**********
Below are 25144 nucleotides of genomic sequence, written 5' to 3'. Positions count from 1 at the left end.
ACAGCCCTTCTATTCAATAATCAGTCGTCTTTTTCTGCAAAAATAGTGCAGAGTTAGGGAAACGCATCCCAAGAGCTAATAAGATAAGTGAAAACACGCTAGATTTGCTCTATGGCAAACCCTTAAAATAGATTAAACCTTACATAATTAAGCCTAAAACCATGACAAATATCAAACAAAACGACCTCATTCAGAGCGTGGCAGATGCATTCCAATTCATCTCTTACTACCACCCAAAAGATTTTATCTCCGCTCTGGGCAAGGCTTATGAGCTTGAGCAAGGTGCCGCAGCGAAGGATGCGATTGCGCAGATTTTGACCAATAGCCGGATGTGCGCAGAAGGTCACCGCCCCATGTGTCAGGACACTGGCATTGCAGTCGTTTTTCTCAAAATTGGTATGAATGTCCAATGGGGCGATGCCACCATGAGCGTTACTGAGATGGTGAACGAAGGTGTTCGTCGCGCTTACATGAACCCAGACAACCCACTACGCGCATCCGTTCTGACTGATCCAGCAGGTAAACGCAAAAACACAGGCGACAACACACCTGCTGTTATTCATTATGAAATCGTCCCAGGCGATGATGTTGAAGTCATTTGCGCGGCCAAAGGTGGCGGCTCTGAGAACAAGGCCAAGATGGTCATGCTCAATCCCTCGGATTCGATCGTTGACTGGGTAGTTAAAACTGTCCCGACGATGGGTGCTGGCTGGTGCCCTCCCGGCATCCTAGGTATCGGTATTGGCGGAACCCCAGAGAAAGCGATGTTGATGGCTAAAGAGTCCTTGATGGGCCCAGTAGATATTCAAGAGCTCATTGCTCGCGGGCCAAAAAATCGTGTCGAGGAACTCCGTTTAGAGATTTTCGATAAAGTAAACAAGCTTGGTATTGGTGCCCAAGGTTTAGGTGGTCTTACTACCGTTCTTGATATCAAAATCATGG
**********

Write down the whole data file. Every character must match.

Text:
Below are 25144 nucleotides of genomic sequence, written 5' to 3'. Positions count from 1 at the left end.
ACAGCCCTTCTATTCAATAATCAGTCGTCTTTTTCTGCAAAAATAGTGCAGAGTTAGGGAAACGCATCCCAAGAGCTAATAAGATAAGTGAAAACACGCTAGATTTGCTCTATGGCAAACCCTTAAAATAGATTAAACCTTACATAATTAAGCCTAAAACCATGACAAATATCAAACAAAACGACCTCATTCAGAGCGTGGCAGATGCATTCCAATTCATCTCTTACTACCACCCAAAAGATTTTATCTCCGCTCTGGGCAAGGCTTATGAGCTTGAGCAAGGTGCCGCAGCGAAGGATGCGATTGCGCAGATTTTGACCAATAGCCGGATGTGCGCAGAAGGTCACCGCCCCATGTGTCAGGACACTGGCATTGCAGTCGTTTTTCTCAAAATTGGTATGAATGTCCAATGGGGCGATGCCACCATGAGCGTTACTGAGATGGTGAACGAAGGTGTTCGTCGCGCTTACATGAACCCAGACAACCCACTACGCGCATCCGTTCTGACTGATCCAGCAGGTAAACGCAAAAACACAGGCGACAACACACCTGCTGTTATTCATTATGAAATCGTCCCAGGCGATGATGTTGAAGTCATTTGCGCGGCCAAAGGTGGCGGCTCTGAGAACAAGGCCAAGATGGTCATGCTCAATCCCTCGGATTCGATCGTTGACTGGGTAGTTAAAACTGTCCCGACGATGGGTGCTGGCTGGTGCCCTCCCGGCATCCTAGGTATCGGTATTGGCGGAACCCCAGAGAAAGCGATGTTGATGGCTAAAGAGTCCTTGATGGGCCCAGTAGATATTCAAGAGCTCATTGCTCGCGGGCCAAAAAATCGTGTCGAGGAACTCCGTTTAGAGATTTTCGATAAAGTAAACAAGCTTGGTATTGGTGCCCAAGGTTTAGGTGGTCTTACTACCGTTCTTGATATCAAAATCATGG